In addition,Code Red recently announced over on their Facebook page an upcoming release of these three classics from the golden age of Spanish horror and again all starring the great Paul Naschy. Containing Naschy's ultra gory take on the Mummy mythos THE VENGEANCE OF THE MUMMY from 1975 (which has the welcomed presence of Helga Liné & Jack Taylor), 1972's THE FURY OF THE WOLFMAN and the 1970 Spanish/German/Italian take on the classic Universal monster mash-ups ASSIGNMENT TERROR all of which make for 2017 to be a bloody fun year for fans of Spanish horror - plus anytime we get more Helga Line in HD, its time for applause. 

Monday, March 6, 2017


   This lesser known Hammer production is the recent recipient of a new Blu-ray release courtesy of Kino Lorber. Previously available from Legend Films in a double feature Blu where it was paired with Freddie Francis's superb THE SKULL (another new Kino release), it's a bit of a strange misfire from the famous British horror studio. Not a bad film in the broadest sense, it just seems to be lacking is some respects as if all the participants both in front and behind the camera brought only their "B" game to the proceedings.
   Like most Hammer productions it's interminably set bound, but missing the usual opulent set production that helped elevate their other films in spite of the somewhat meager budgets. Lacking any sort of sympathetic character it's oddly rather flat and lifeless and is hampered by a talky middle portion that slows the plot down.
   With all that being said, it is a Terence Fisher Hammer Gothic with Christopher Lee and Hazel Court making it a worthy viewing experience with some excellent lighting effects (the green tinged lighting in certain sequences bring to mind Mario Bava's later work) and gruesome dead skin make-up effects, but there's a certain aura of "what if" hanging over the project - especially in the case of the lead.  
     Citing exhaustion Peter Cushing had dropped out of the film shortly before shooting was to commence and in his place the studio brought in German character actor Anton Diffring (CIRCUS OF HORRORS). An excellent actor with a cold aristocratic presence who specialized in evilly icy villains and Nazis, here he plays Dr. Georges Bonnet who is able to prolong his life indefinably (now at 104) by means of gland transplant taken from a living female "donor" every 10 years and by periodic sips from a green elixir he keeps hidden in a safe.

     Living in Paris, he's also a talented sculptor and has reconnected with previous lover Janine Du Bois (the luminous Hazel Court from THE CURSE OF FRANKENSTEIN) after unveiling an older sculpture of her which puts him into conflict with her current suitor Dr. Pierre Gerrard (Christopher Lee). Coming up on the due date for his new operation Bonnet awaits the arrival of his longtime surgeon & friend Dr. Ludwig Weiss (Arnold Marle THE ABOMINABLE SNOWMAN). However upon arriving Weiss confesses that he's to old and infirm to conduct the surgery which necessitates Bonnett looking for a new surgeon in the form of Christopher Lee's character and perhaps having his past history of a trail of murdered women uncovered.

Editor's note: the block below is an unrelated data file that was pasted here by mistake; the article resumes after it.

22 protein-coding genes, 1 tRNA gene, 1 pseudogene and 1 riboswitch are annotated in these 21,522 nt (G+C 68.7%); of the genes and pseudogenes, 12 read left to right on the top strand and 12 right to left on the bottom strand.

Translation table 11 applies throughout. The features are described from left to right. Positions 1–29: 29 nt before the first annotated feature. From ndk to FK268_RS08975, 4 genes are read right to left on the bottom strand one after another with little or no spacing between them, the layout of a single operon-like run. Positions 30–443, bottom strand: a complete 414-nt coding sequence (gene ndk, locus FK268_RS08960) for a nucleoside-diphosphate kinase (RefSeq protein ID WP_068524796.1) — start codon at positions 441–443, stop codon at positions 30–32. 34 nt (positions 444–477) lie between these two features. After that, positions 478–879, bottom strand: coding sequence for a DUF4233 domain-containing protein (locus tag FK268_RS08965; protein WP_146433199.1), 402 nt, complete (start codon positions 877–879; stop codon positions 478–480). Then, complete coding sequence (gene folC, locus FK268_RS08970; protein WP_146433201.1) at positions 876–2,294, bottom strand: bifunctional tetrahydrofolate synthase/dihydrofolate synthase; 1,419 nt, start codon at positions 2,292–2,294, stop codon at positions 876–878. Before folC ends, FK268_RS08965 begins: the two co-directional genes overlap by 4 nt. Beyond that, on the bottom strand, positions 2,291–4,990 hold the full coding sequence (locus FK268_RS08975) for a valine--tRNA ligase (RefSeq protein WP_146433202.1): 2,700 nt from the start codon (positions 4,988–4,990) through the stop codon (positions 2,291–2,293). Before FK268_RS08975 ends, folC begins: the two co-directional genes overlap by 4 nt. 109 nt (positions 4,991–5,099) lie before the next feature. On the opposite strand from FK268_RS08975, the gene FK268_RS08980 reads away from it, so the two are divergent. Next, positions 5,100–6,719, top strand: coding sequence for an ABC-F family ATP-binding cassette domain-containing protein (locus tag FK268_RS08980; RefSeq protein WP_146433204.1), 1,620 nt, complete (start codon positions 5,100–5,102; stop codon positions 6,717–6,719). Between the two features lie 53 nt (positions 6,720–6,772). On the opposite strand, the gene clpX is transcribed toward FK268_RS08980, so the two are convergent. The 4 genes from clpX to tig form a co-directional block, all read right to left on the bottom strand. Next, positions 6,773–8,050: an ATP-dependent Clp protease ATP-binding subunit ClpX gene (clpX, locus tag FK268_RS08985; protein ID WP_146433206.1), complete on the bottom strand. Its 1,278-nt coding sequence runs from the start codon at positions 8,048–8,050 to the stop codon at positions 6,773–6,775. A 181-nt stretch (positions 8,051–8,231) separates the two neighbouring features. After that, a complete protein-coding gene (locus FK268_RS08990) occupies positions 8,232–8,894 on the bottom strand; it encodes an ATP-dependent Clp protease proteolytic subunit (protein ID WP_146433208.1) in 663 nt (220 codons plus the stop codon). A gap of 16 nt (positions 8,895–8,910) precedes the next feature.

In the lead role Diffring brings the right amount of evilness boarding on madness to the role but lakes the pathos that perhaps Cushing would have brought to the character. There's a great deal talk about the ramifications of immortality and outliving your peers and although Diffring plays his role superbly he does can't bring a touch of humanity to it and although Lee and Court do their best (ably assisted by the wonderful Francis De Wolff as a police inspector) but their roles are both cold with Court in particular dealing with a what his a bitchy type character in what should be the sympathetic heroine. 
     Co-produced by Paramount it was based upon their 1945 film THE MAN IN HALF MOON STREET (which in turn was based up on a play by Barre Lyndon) and the script by Jimmy Sangster could have used some more Hammer atmosphere about it which in turn may have inspired Terence Fisher a bit more. The 1975 TV film THE NIGHT STRANGLER uses some of the same plot points. 
     The new blu-ray by Kino is a fine looking presentation of the film with a 1.66 transfer and after the murky looking opening credits the disc has strong colors and sharp details through the remainder. It also includes a commentary by film historian Troy Howarth and interviews with Hammer scholars Kim Newman and Jonathan Rigby. 
     Hazel Court filmed a topless scene for the "continental" market which has yet to appear on home video (although stills have surfaced) and Diffring appeared in an unsold TV pilot titled TALES OF FRANKENSTEIN in 1958 which was to be an ongoing series based upon the Frankenstein legends wan was to be co-produced by Hammer and Columbia Studios.

Friday, March 3, 2017

The Wonders Of "CineMagic" in HD !! THE ANGRY RED PLANET Is Coming

     On June 24 Shout Factory is releasing the wonders of Sid Pink's THE ANGRY RED PLANET on Blu-Ray so that we may behold the wonders of CineMagic in glorious HD. Conceived by producer Pink and producer/director (and comic book artist) Norman Mauer its combination of animated backgrounds, solarisation of a B&W negative and a red tinting was suppose to create a 3D type effect but the process did quite work out with the end result being one the most bizarre and unique looking films in sci-fi history.
    Directed by Ib Melchior (THE TIME TRAVELERS) the plot follows a budget impoverished journey to the red planet led by hairy chested lounge lizard Gerald Mohr (TERROR IN THE HAUNTED HOUSE) along with the serious pipe smoking older scientist (Les Tremayne THE MONOLITH MONSTERS), comedy relief and second banana Jack Kruschen (THE WAR OF THE WORLDS) and love interest Nora Hayden (HIGH SCHOOL CONFIDENTIAL)- who seems to spend the entire movie getting pawed by Mahler and fielding his cheesy pick-up lines.
   Part of the inspiration for Larry Weiss's sequence in AMAZON WOMEN ON THE MOON it boasts some of the most mind boggling bizarre alien creatures ever devised including a three eye martian, a huge crawling amoeba with a rotating eyeball and best of all that huge rat bat spider thing.
   The 1.66 Eastman color should look gorgeous in HD and it would be nice if Shout could spring for some extras as this practically cries out for a Tom weaver commentary.

Friday, February 10, 2017

Happy Birthday Remembrance For Hazel Court

      A very special birthday remembrance needs to go out today for actress Hazel Court. Most famous for her roles in 1950's and 60's British horror films, she seemed particularly well suited to Gothic period pieces such as Hammer's CURSE OF FRANKENSTEIN (1957) and THE MAN WHO COULD CHEAT DEATH (1959) where she would always bring a touch of class (along with a heaving bosom) to her roles.